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Kevorkian Says He Wouldn't Choose Assisted Suicide For Himself
By Dave Reynolds, Inclusion Daily Express
July 13, 2006

COLDWATER, MICHIGAN--Even though he admittedly helped at least 130 people to take their own lives, Jack Kevorkian says he would not choose that option if it were made available to him.

"Remember that I did not advocate assisted suicide," Kevorkian, 78, wrote in response to a list of questions sent him by The Detroit News. "I only advocated that a person should have the right to have the option if he or she, in sound mind, needed and desired it while in irremedial pain and suffering and terminal."

The assisted suicide crusader's responses were published Thursday, just a few weeks after the Michigan Parole Board refused -- for the fourth time in four years -- to grant the famous "Dr. Death" an early release. Kevorkian's attorney claimed that his client's medical condition has deteriorated to the point that he likely will not survive to serve until his first scheduled parole hearing next June.

"He has stated he wasn't going to live in every (past) request," said Russ Marlan, a Michigan Department of Corrections spokesman.

In May, Kevorkian reportedly said that he now realizes he chose the wrong tactics in pushing for legalizing assisted suicide, and that he instead should have lobbied "verbally".

Kevorkian was convicted in March 1999 of second-degree murder after inducing the death of Thomas Youk, a man who had amyotropic lateral sclerosis, commonly known as Lou Gehrig's disease. Kevorkian's conviction came after replaying Youk's videotaped death on the "60 Minutes" CBS television news magazine. He was sentenced to a 10 to 25 years in prison.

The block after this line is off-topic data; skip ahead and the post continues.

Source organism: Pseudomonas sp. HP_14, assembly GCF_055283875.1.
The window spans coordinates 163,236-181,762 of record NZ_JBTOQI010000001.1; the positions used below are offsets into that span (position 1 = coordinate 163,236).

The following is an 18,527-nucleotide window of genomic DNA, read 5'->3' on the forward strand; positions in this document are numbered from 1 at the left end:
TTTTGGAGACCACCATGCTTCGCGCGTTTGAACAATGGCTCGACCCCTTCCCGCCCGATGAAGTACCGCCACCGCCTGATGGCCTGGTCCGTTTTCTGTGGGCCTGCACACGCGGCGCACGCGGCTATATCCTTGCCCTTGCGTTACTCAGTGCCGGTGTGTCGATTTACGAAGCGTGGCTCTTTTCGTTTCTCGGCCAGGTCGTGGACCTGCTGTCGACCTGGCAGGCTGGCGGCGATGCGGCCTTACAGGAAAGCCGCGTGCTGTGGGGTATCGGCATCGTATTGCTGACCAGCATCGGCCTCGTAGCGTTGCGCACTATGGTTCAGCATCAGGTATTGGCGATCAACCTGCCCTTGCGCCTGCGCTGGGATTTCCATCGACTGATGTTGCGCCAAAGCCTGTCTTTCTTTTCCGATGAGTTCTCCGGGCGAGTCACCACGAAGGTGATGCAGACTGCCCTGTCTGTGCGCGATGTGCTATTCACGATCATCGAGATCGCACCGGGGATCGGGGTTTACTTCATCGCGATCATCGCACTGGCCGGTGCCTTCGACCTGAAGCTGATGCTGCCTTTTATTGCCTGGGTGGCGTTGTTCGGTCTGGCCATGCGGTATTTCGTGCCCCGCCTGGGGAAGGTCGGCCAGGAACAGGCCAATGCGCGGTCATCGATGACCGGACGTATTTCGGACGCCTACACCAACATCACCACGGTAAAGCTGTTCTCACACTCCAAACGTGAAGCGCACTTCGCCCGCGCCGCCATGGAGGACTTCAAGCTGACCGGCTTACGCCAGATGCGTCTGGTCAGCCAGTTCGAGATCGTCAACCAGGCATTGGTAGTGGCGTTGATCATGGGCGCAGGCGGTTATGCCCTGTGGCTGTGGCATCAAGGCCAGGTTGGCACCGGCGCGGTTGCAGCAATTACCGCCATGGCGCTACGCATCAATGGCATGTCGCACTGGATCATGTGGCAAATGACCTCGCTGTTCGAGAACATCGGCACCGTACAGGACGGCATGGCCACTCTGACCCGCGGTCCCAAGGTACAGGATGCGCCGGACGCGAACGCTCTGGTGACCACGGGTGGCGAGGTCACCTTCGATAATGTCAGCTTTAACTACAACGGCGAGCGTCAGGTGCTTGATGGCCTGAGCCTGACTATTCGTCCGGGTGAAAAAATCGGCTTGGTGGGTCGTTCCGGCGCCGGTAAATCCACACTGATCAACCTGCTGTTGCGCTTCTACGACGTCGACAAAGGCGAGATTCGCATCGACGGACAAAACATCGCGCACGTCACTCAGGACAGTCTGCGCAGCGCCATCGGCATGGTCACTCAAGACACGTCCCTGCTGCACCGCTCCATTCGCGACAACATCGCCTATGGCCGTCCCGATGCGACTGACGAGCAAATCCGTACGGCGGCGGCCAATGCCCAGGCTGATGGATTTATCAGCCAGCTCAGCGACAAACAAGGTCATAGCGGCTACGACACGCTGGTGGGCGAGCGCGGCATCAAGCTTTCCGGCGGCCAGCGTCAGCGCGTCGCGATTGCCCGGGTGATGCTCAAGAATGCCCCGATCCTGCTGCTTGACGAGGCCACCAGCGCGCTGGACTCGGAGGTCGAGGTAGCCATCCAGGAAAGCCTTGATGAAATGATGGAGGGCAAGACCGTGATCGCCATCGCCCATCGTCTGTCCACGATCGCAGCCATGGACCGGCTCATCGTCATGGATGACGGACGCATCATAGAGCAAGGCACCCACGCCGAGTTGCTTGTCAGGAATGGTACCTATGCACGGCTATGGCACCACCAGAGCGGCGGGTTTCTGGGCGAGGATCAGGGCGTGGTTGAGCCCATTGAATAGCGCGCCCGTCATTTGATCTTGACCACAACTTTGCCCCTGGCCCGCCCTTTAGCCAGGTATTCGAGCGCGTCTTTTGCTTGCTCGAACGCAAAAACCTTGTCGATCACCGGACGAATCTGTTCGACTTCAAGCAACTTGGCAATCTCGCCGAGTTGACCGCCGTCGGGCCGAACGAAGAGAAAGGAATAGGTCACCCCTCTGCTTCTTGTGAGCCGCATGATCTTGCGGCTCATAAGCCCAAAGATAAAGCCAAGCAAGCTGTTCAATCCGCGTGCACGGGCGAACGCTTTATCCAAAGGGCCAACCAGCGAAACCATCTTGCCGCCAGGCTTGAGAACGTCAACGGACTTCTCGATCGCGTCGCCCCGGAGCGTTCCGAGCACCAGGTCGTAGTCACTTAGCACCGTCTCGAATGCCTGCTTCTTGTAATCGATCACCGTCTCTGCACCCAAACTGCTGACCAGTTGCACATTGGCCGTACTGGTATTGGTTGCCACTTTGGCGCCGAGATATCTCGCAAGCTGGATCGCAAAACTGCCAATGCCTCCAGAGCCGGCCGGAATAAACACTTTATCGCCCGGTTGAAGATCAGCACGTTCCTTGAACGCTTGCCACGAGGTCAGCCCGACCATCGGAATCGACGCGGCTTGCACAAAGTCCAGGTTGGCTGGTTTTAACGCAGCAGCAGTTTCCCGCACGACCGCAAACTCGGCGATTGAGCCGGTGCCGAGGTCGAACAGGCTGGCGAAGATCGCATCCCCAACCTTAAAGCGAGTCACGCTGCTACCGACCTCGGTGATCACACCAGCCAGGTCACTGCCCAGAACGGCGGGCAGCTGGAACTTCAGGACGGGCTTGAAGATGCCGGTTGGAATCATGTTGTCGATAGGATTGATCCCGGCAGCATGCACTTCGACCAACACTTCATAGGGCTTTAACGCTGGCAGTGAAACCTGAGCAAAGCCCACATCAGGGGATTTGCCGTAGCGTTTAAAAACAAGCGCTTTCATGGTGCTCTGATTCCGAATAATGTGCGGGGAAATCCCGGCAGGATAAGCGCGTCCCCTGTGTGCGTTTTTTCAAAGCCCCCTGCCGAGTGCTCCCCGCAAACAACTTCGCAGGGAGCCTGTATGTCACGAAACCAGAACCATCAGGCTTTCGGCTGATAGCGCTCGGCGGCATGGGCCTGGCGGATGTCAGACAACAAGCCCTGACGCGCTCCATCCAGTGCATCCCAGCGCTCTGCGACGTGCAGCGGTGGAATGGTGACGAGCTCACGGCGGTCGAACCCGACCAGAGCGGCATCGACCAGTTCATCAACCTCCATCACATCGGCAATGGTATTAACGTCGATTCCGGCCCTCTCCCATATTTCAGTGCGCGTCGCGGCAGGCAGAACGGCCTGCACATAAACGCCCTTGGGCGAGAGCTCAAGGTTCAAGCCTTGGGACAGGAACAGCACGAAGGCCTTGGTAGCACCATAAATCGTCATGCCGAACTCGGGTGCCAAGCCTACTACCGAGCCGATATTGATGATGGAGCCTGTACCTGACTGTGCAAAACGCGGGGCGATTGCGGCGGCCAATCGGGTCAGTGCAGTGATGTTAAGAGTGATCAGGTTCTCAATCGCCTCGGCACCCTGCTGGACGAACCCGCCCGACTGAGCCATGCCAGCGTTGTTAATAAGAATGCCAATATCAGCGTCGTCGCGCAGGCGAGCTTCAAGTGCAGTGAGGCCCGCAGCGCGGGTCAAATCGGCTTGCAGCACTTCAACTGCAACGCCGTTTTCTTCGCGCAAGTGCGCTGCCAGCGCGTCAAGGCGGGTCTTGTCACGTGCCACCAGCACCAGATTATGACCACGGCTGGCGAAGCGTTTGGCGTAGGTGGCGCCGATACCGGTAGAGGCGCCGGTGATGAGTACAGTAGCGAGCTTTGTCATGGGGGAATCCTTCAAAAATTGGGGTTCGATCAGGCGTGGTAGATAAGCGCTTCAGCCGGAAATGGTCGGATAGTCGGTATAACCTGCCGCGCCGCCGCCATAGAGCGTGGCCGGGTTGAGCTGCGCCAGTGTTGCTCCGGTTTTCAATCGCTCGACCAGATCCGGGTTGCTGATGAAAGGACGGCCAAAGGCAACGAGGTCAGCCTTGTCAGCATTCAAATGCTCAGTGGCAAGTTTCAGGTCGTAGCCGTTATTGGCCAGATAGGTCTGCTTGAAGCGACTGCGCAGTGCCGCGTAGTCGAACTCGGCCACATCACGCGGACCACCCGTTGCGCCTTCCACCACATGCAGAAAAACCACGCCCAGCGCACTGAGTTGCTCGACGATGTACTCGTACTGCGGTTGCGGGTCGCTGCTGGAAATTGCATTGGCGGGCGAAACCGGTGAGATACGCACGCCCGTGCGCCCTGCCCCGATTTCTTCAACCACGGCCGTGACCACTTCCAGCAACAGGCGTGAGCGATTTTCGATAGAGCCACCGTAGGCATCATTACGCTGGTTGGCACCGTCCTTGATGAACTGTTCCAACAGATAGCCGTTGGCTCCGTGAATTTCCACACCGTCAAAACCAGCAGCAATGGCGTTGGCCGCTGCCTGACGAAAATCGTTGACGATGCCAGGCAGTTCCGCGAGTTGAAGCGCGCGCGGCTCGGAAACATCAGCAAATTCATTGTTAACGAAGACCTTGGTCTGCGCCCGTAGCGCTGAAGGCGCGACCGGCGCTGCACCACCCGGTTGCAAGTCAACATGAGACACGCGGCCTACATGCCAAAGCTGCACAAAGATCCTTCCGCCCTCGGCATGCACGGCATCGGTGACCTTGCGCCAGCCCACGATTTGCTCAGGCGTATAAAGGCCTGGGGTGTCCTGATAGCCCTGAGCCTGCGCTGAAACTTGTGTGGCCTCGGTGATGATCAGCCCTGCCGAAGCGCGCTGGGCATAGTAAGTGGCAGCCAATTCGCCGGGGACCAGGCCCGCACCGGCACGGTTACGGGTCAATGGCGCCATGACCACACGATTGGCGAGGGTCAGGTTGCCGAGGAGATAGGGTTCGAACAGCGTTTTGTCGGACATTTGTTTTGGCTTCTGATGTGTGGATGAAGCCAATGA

Many disability rights advocates have long opposed Kevorkian and his crusade to legalize assisted suicide. They have argued that doing so would essentially make it "open season" for people with disabilities who are often considered a "burden" on society -- particularly at a time when the cost of health care soars. They have noted that many people Kevorkian helped end their lives were not in the final stages of terminal illnesses, but instead had disabilities and were in emotional, psychological or social crises, which made them more vulnerable.

"Dying Kevorkian wouldn't pick suicide" (Detroit News)
"Kevorkian says he wouldn't choose suicide" (Associated Press)
"Doesn't Jack believe in his own medicine?" (Inclusion Daily Express Weblog)
"Jack Kevorkian: Dr. Death" (Inclusion Daily Express Archives)


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